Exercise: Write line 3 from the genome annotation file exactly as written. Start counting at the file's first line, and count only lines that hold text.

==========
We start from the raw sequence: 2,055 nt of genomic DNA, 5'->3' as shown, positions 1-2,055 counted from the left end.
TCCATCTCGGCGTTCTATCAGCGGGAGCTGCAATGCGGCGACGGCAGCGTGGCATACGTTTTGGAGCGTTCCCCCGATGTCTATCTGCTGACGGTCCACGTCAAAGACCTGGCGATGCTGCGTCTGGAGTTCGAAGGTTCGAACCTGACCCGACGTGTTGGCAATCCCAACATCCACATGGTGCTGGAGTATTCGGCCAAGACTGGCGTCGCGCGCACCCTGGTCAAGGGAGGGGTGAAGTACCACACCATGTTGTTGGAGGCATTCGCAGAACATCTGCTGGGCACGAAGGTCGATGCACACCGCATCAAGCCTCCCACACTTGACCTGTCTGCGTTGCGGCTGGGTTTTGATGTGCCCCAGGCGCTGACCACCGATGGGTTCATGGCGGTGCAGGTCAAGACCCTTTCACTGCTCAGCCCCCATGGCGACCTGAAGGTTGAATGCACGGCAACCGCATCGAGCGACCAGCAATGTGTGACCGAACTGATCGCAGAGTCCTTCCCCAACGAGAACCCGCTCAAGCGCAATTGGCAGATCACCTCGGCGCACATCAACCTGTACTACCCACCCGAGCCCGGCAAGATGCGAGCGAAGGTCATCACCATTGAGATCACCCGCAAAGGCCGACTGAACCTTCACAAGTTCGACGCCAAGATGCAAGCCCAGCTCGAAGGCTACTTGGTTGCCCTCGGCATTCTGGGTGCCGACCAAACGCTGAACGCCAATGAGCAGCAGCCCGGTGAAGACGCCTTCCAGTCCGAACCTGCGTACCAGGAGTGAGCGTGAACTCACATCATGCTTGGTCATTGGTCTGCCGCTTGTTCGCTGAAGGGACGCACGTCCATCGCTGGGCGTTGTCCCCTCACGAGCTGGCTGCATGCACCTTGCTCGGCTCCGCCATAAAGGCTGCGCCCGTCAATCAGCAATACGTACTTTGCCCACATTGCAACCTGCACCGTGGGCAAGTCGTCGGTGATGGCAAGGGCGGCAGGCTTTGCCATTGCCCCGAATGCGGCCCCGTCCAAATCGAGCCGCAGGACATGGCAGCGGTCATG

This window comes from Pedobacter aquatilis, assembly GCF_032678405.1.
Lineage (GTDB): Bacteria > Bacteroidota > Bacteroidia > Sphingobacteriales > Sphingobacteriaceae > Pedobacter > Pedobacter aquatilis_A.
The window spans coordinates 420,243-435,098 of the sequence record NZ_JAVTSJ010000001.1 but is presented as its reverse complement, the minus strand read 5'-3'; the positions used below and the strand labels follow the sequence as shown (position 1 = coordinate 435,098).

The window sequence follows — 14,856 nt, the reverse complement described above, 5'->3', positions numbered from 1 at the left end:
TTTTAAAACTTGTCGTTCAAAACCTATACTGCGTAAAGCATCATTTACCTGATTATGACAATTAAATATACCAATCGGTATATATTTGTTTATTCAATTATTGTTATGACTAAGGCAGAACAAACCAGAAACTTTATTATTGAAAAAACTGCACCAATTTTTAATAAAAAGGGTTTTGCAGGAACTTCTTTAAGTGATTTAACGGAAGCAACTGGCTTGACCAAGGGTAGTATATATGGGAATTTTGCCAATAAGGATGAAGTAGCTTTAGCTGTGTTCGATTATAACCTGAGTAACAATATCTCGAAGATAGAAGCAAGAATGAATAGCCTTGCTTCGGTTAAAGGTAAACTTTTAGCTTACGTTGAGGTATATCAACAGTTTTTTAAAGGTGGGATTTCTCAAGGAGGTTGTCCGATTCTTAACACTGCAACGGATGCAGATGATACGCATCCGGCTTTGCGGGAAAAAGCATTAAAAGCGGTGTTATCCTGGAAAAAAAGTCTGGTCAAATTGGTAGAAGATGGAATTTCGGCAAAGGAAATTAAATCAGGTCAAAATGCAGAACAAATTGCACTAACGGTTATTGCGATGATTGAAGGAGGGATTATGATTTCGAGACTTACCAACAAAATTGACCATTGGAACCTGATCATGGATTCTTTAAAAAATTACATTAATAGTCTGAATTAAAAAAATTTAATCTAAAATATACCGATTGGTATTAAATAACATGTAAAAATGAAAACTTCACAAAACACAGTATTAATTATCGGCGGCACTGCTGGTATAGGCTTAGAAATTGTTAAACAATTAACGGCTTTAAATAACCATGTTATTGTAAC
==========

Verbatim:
This window comes from Pedobacter aquatilis, assembly GCF_032678405.1.